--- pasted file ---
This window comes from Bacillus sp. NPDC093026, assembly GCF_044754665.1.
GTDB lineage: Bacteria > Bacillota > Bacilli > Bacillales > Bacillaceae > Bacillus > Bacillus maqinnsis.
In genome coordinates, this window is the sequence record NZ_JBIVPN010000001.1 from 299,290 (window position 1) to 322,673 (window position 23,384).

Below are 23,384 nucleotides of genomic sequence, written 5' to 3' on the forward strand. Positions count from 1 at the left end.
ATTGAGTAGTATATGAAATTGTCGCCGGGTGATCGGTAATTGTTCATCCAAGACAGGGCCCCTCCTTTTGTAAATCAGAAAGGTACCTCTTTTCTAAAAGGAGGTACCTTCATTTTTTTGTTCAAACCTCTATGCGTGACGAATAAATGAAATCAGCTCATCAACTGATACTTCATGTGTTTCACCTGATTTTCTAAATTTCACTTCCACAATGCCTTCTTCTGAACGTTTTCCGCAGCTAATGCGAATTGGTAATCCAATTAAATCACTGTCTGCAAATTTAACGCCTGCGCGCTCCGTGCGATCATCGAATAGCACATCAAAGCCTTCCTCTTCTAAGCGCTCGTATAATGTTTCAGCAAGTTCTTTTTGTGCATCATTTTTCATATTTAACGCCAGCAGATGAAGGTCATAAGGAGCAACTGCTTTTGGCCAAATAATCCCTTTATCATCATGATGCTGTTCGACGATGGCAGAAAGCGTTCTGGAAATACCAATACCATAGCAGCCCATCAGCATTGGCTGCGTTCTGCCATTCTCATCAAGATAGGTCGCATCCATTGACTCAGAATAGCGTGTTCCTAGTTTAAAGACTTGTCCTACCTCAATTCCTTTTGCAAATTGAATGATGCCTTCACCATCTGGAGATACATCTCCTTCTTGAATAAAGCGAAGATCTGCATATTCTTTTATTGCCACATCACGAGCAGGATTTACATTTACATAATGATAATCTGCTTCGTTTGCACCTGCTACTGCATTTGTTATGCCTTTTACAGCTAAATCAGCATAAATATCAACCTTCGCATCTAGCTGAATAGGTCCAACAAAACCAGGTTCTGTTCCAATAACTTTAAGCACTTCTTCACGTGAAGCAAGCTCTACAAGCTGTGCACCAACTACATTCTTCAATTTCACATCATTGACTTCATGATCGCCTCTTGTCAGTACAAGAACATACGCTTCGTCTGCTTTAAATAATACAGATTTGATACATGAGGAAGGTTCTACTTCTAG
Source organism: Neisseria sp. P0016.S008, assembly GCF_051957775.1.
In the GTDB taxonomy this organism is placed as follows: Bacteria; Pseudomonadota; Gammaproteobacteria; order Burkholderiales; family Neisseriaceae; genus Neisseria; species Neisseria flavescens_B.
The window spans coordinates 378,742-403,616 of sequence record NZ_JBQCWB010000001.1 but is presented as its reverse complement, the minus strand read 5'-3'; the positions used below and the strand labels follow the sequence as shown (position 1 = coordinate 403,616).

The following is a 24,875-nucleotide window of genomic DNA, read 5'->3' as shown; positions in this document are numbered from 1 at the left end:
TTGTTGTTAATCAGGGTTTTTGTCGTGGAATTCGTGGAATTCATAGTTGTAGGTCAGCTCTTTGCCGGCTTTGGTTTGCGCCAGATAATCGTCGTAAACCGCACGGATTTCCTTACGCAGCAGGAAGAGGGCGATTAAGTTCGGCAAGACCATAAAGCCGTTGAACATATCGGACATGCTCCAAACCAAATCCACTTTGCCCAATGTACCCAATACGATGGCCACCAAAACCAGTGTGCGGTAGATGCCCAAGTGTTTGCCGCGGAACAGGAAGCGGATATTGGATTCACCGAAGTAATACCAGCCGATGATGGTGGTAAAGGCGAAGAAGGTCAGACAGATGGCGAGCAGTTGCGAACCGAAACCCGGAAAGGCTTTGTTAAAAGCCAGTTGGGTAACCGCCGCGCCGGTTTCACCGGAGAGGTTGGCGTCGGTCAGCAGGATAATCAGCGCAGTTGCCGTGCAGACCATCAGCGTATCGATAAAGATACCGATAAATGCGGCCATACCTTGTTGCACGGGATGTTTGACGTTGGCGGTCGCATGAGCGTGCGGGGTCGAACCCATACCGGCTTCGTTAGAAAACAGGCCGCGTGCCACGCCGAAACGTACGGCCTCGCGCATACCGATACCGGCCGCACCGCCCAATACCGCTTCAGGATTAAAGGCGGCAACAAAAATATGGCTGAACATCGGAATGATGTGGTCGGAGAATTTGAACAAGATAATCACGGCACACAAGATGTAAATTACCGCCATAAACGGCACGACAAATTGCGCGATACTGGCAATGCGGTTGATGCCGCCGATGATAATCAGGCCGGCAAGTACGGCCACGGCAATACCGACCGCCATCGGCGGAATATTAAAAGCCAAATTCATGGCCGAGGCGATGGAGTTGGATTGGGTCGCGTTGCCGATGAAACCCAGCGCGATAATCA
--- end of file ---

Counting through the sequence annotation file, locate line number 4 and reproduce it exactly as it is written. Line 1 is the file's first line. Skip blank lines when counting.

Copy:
Below are 23,384 nucleotides of genomic sequence, written 5' to 3' on the forward strand. Positions count from 1 at the left end.